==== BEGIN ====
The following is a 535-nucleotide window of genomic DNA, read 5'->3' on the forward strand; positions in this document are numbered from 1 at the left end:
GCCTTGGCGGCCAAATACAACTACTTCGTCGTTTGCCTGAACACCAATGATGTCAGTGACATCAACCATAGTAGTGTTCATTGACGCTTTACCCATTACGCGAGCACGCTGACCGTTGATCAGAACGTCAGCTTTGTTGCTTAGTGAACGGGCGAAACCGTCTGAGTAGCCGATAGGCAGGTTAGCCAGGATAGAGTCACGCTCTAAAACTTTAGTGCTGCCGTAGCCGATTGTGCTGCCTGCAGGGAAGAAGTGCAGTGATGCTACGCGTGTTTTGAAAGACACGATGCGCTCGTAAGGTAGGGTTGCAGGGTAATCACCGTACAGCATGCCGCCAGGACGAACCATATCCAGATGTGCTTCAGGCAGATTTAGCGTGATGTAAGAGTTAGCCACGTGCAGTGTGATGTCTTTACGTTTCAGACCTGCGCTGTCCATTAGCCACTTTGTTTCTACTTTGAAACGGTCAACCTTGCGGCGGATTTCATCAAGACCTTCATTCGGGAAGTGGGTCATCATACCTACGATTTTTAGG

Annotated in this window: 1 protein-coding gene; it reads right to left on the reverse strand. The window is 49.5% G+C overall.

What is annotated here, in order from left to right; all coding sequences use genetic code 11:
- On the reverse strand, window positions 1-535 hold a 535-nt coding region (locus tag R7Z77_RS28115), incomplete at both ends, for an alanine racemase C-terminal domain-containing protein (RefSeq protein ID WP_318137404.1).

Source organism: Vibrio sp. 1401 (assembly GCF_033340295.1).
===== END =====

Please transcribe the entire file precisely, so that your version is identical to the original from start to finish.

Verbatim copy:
The following is a 535-nucleotide window of genomic DNA, read 5'->3' on the forward strand; positions in this document are numbered from 1 at the left end:
GCCTTGGCGGCCAAATACAACTACTTCGTCGTTTGCCTGAACACCAATGATGTCAGTGACATCAACCATAGTAGTGTTCATTGACGCTTTACCCATTACGCGAGCACGCTGACCGTTGATCAGAACGTCAGCTTTGTTGCTTAGTGAACGGGCGAAACCGTCTGAGTAGCCGATAGGCAGGTTAGCCAGGATAGAGTCACGCTCTAAAACTTTAGTGCTGCCGTAGCCGATTGTGCTGCCTGCAGGGAAGAAGTGCAGTGATGCTACGCGTGTTTTGAAAGACACGATGCGCTCGTAAGGTAGGGTTGCAGGGTAATCACCGTACAGCATGCCGCCAGGACGAACCATATCCAGATGTGCTTCAGGCAGATTTAGCGTGATGTAAGAGTTAGCCACGTGCAGTGTGATGTCTTTACGTTTCAGACCTGCGCTGTCCATTAGCCACTTTGTTTCTACTTTGAAACGGTCAACCTTGCGGCGGATTTCATCAAGACCTTCATTCGGGAAGTGGGTCATCATACCTACGATTTTTAGG

Annotated in this window: 1 protein-coding gene; it reads right to left on the reverse strand. The window is 49.5% G+C overall.

What is annotated here, in order from left to right; all coding sequences use genetic code 11:
- On the reverse strand, window positions 1-535 hold a 535-nt coding region (locus tag R7Z77_RS28115), incomplete at both ends, for an alanine racemase C-terminal domain-containing protein (RefSeq protein ID WP_318137404.1).

Source organism: Vibrio sp. 1401 (assembly GCF_033340295.1).